“I’d love to do something for theatre again,” she says. “Getting all this response for Call the Midwife is great, but it’s really strange, because I can sit down and watch it with mum, and not get any sense of anyone else. But doing theatre, and being in a room full of people responding, you can’t beat it.”

Call the Midwife is currently running on BBC One on Sunday nights at 8pm. Episode Two of the current series, written by Louise Ironside, can be watched on BBC iPlayer for the next two months.

The Herald, January 29th 2019



Popular posts from this blog

The Art School Dance Goes On Forever – Snapshots Of Masters Of The Multiverse

Intro – Snapshots – Deaf School


In 1980, the same year as the Manchester band, Magazine, released a 7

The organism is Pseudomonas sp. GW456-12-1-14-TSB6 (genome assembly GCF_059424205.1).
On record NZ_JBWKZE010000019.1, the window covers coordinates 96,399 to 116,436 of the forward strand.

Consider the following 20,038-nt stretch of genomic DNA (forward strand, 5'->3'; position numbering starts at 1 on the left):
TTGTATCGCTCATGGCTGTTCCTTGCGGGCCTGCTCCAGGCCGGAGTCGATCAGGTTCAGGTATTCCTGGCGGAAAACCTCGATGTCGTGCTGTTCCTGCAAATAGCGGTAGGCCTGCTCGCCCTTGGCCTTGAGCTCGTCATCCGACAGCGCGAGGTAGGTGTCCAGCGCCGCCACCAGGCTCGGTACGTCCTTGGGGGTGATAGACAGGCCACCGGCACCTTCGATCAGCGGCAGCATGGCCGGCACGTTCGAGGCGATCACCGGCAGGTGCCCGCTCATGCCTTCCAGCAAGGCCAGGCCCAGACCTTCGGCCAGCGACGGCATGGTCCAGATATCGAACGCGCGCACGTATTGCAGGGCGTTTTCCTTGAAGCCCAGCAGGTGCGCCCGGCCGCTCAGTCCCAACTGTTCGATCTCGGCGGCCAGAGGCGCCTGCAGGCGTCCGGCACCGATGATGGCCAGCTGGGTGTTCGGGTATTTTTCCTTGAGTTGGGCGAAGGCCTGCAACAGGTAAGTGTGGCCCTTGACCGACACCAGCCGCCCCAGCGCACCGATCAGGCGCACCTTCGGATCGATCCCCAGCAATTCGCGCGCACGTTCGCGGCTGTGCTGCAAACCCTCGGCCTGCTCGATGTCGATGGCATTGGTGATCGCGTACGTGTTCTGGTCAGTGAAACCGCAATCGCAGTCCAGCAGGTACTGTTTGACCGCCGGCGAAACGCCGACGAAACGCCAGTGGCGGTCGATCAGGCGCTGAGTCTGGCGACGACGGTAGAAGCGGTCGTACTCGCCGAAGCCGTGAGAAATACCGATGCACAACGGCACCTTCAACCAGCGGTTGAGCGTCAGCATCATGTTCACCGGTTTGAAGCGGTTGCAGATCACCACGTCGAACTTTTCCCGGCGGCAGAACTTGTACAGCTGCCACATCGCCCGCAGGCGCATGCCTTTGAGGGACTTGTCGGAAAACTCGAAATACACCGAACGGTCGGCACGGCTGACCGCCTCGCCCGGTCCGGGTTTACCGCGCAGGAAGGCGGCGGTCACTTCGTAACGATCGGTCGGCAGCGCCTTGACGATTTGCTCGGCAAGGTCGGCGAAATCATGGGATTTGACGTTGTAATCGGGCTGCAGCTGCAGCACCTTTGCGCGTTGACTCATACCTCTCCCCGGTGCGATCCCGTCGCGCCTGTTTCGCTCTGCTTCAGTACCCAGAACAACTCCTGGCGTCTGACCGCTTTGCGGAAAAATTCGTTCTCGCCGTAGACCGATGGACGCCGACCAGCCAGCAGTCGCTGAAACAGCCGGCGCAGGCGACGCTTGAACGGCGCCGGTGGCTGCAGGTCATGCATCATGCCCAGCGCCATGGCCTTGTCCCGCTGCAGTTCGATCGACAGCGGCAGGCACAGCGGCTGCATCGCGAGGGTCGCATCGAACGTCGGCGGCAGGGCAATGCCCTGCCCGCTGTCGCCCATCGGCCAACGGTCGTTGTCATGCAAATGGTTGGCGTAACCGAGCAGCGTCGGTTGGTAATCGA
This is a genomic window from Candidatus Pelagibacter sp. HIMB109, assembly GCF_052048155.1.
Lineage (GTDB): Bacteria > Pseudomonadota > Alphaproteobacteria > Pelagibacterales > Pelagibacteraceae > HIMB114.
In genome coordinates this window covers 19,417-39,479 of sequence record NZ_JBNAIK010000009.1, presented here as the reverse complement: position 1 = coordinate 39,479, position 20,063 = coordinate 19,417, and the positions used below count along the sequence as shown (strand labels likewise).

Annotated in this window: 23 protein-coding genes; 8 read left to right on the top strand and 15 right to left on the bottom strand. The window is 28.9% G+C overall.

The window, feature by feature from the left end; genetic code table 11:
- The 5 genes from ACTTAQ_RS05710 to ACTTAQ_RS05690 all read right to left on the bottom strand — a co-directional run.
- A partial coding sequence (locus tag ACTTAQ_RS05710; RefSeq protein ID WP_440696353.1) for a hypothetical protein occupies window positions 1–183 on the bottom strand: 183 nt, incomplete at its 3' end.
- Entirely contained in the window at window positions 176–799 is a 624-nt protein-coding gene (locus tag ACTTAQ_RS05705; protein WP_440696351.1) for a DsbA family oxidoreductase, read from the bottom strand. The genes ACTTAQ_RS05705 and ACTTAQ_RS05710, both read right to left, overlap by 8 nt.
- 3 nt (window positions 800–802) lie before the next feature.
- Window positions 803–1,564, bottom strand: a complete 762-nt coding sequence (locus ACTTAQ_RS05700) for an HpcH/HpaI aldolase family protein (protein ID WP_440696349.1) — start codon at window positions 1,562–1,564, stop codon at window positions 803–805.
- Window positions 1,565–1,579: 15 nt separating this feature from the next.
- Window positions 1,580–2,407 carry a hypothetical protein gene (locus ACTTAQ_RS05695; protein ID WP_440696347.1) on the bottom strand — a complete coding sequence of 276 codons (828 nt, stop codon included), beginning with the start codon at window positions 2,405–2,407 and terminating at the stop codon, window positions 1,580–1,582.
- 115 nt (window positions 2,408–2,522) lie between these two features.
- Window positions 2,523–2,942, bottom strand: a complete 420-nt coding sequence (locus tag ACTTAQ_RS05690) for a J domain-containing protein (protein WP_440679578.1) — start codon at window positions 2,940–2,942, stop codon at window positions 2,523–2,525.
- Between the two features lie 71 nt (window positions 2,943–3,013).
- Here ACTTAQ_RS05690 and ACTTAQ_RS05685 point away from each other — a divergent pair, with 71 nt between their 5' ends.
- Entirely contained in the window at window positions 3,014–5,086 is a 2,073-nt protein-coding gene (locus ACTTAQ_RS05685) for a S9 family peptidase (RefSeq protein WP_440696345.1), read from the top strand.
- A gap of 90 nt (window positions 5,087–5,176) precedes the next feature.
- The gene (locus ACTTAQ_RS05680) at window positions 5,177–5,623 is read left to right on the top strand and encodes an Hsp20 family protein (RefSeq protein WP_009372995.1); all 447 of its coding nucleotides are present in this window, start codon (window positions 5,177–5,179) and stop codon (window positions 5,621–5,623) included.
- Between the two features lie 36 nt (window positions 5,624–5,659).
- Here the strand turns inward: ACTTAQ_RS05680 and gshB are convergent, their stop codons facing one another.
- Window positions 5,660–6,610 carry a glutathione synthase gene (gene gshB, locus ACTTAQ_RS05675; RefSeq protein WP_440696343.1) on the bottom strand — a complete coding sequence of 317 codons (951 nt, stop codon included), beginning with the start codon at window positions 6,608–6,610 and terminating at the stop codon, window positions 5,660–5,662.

inch single called A Song From Under The Floorboards – a three verse
and chorus distillation of Dostoyevsky's novel, Notes From Underground
– an art school scandal occurred.

This scandal took place in Liverpool, and was based around a project
called the Furbelows, although it became better known in the Liverpool
Echo and other organs that reported it as the Woolly Nudes.

The Furbelows, or Woolly Nudes, were a group of artists who had come
out of Liverpool College of Art, who, dressed in grotesque woolly
costumes which featured knitted approximations of male and female
genitalia, made assorted public interventions around the city centre as
kind of living sculptures acting out assorted narratives.

The Furbelows project had been funded by what was then Merseyside Arts